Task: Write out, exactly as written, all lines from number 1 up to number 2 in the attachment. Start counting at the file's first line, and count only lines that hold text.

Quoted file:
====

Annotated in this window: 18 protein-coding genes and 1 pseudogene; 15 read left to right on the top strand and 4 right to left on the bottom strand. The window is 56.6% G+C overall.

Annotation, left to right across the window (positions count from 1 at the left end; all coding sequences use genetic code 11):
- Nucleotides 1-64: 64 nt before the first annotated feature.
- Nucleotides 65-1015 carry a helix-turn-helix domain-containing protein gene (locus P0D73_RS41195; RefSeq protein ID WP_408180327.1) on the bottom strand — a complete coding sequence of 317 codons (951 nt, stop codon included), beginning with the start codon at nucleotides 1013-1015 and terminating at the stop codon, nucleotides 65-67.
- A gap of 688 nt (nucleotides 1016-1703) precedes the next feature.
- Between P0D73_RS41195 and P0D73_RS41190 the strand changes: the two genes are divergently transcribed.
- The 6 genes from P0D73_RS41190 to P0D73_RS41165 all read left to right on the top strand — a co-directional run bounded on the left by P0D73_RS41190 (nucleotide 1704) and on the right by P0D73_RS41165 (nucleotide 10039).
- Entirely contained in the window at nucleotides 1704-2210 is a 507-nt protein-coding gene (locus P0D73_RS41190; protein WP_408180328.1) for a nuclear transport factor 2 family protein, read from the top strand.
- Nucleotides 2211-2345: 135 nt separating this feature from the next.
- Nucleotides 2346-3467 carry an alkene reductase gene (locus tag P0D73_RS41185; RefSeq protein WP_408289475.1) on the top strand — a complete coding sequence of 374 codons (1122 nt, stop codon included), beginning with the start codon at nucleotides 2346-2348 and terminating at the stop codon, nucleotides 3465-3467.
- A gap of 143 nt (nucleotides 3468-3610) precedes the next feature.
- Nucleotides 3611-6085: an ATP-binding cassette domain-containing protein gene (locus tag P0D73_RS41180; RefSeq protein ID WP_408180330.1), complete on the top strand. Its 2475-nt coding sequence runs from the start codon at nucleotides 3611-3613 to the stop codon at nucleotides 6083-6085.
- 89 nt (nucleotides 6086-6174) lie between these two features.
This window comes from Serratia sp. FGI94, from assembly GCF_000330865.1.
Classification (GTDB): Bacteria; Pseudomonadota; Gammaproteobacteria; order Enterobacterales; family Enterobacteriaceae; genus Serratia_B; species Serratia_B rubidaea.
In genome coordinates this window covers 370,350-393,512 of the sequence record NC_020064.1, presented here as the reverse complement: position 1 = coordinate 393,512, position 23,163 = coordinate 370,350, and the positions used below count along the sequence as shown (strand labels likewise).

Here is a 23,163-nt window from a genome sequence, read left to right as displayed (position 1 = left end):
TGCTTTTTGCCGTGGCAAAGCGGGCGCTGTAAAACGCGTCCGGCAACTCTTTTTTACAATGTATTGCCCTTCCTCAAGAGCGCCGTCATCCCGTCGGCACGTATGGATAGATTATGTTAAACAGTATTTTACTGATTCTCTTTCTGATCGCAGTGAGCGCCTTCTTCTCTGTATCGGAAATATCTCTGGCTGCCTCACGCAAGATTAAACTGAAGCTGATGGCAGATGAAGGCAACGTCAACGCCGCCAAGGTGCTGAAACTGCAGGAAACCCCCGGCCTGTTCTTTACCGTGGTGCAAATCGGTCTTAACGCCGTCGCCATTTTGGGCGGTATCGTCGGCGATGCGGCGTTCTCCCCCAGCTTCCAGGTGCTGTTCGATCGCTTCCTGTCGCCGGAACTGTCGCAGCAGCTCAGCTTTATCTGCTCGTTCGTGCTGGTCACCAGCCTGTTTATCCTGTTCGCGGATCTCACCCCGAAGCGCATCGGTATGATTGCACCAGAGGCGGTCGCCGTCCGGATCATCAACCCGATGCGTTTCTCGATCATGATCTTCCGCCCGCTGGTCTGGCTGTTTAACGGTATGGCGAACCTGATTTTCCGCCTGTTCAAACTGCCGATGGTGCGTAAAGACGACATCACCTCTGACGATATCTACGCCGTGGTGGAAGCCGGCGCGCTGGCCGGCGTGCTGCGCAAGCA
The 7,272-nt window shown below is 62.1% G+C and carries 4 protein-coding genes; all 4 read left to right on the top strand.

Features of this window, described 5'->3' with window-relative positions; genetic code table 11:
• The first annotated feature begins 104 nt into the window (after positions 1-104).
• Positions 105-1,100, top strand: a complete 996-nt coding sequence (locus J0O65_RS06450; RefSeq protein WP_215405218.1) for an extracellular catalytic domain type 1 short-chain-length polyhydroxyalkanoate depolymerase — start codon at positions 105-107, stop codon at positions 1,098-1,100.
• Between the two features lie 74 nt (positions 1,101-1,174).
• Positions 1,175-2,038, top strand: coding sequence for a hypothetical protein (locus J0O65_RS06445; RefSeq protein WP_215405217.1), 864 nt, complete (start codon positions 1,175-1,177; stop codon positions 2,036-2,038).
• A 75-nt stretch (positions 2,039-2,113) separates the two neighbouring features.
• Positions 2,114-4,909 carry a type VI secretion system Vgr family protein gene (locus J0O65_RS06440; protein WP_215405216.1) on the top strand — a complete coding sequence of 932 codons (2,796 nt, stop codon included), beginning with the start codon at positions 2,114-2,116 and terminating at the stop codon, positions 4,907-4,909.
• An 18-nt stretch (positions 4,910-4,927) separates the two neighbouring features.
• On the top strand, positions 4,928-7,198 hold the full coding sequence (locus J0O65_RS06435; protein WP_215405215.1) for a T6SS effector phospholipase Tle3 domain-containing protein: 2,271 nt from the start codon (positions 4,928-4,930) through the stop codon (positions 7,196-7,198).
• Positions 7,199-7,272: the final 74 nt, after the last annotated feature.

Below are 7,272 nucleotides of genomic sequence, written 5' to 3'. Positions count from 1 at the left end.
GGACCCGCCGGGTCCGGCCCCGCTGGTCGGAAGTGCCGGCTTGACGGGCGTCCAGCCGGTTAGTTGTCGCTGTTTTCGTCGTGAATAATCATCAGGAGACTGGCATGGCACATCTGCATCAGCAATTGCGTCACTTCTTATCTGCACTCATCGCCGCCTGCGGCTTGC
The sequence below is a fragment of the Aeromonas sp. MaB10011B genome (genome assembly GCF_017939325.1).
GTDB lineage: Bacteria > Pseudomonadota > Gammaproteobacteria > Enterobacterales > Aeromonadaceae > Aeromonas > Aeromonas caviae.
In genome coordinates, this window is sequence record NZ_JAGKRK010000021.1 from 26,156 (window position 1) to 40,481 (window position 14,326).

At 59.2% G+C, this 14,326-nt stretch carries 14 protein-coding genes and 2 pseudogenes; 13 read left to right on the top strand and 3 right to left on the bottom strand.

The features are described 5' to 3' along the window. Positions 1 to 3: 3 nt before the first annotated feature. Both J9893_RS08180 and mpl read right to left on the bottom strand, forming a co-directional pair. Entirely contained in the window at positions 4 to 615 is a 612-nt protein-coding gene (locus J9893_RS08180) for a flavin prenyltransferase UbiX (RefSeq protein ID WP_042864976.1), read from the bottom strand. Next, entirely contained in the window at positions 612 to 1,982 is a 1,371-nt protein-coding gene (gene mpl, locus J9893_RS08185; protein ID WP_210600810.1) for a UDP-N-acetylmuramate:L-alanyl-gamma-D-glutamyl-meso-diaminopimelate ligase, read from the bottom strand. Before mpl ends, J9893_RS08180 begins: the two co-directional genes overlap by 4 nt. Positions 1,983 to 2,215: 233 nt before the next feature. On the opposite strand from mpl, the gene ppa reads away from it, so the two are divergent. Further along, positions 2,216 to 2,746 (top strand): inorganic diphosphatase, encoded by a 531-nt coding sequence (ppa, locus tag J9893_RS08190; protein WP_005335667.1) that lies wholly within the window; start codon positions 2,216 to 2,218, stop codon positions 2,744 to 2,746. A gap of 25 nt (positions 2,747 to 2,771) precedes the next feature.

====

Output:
Annotated in this window: 18 protein-coding genes and 1 pseudogene; 15 read left to right on the top strand and 4 right to left on the bottom strand. The window is 56.6% G+C overall.

Annotation, left to right across the window (positions count from 1 at the left end; all coding sequences use genetic code 11):